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Author Topic: Database implementation in SMF 2.0  (Read 31349 times)

Offline Grudge

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Database implementation in SMF 2.0
« on: November 02, 2007, 09:22:31 AM »
There have been a few posts here and there about the way SMF 2.0 addresses database abstraction and I thought that people might appreciate a blog on the topic from a developer to get an insight into the reasons behind our implementation and the benefits we see to the approach.

Firstly, let's talk about $smfFunc - the SMF 2.0 version of $func - name changed to allow for better integration with other applications. Since 1.1 RC2 (I think) this has been used for string functions to allow efficient implementation of unicode support. $smfFunc is an array of function names, so, for example $smfFunc['strpos'] could be assigned to the name 'strpos' or 'uc_strpos'. Whenever $smfFunc['strpos'] is called the function whose name it's values corresponds is actually called. Take a made up example.

Code: [Select]
function cheap()
{
  return 2;
}

function expensive()
{
  return 200;
}

$smfFunc['price'] = $_POST['name'] == 'grudge' ? 'cheap' : 'expensive';

In the above piece of code if the script was submitted with the name of 'grudge' $smfFunc['price'] would equal 'cheap' - otherwise it is 'expensive'. This variable can then be used like in the below:
Code: [Select]
echo $smfFunc['price']();

Which would execute the function 'cheap' or 'expensive' dependant on whether the name was grudge - hence displaying either 2 or 200 in the browser.

The above code shows how we can dynamically assign a function to a variable. Note that the function never exists in the variable - only the name of the function. This means that when you access $smfFunc['price']() PHP calls the cheap or expensive function direct - there is no overhead at all. You could do the above set of functionality like below:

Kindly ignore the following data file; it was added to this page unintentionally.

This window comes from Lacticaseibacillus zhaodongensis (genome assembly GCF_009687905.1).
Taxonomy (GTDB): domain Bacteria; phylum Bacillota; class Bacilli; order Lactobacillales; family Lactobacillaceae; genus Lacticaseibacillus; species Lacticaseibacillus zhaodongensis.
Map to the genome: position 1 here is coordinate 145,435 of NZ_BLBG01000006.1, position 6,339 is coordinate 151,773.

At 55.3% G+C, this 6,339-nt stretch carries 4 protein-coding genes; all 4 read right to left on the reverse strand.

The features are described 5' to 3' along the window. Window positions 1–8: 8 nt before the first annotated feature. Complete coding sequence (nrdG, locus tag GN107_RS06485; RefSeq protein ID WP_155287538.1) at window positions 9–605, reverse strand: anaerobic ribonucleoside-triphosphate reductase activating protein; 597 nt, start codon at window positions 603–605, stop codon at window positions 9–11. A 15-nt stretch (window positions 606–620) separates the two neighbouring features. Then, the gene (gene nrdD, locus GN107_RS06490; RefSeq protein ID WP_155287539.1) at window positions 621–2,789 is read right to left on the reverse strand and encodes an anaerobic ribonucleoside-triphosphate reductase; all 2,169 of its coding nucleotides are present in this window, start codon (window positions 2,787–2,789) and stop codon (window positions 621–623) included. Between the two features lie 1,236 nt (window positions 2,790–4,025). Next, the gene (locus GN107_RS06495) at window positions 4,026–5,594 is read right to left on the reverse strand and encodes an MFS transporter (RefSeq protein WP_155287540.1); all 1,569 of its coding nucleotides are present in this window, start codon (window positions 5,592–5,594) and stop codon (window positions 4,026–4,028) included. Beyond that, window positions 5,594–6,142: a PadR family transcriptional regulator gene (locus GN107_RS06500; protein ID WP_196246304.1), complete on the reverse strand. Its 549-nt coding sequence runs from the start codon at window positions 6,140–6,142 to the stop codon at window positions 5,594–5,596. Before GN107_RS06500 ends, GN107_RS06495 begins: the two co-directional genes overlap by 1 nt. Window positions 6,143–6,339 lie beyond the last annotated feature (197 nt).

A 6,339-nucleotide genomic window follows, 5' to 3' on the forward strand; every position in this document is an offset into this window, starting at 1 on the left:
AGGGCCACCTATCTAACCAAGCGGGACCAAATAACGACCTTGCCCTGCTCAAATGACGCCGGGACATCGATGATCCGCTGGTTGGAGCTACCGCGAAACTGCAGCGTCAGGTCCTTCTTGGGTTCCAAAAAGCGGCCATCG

Code: [Select]
function cheap()
{
  return 2;
}

function expensive()
{
  return 200;
}

function price()
{
  if ($_POST['name'] == 'grudge')
    return cheap();
  else
  return expensive();
}

This would work exactly the same used with:
Code: [Select]
echo price();

However, note that now when you call the price function PHP actually goes through another function to get there. The value returned from cheap/expensive has to pass into the price function then back out again. For a simple return value like an integer this overhead is relatively minimal but now imagine doing this with mysql_fetch_assoc - which is the function used to fetch data from the database. This function can (And on an average page load will) return, say, 25kB of data in an array. In the example above all this data needs to transition through a "pass through" function - whereas the first example (Using $smfFunc) effectively allows PHP to access the function natively.

So - this explains what we are doing with SMF 2.0. In the database loading function you'll find a line effectively doing this:
Code: [Select]
$smfFunc['db_fetch_assoc'] = 'mysql_fetch_assoc';

And when we call $smfFunc['db_fetch_assoc'] all PHP needs to do is a quick lookup on the value of $smfFunc['db_fetch_assoc'] and then call mysql_fetch_assoc. If you looked in the database loading function for the postgreSQL database the line would say:
Code: [Select]
$smfFunc['db_fetch_assoc'] = 'postg_fetch_assoc';

and so forth for sqlite. As in the first example we could have done:
Code: [Select]
function db_fetch_assoc($handle)
{
  return mysql_fetch_assoc($handle);
}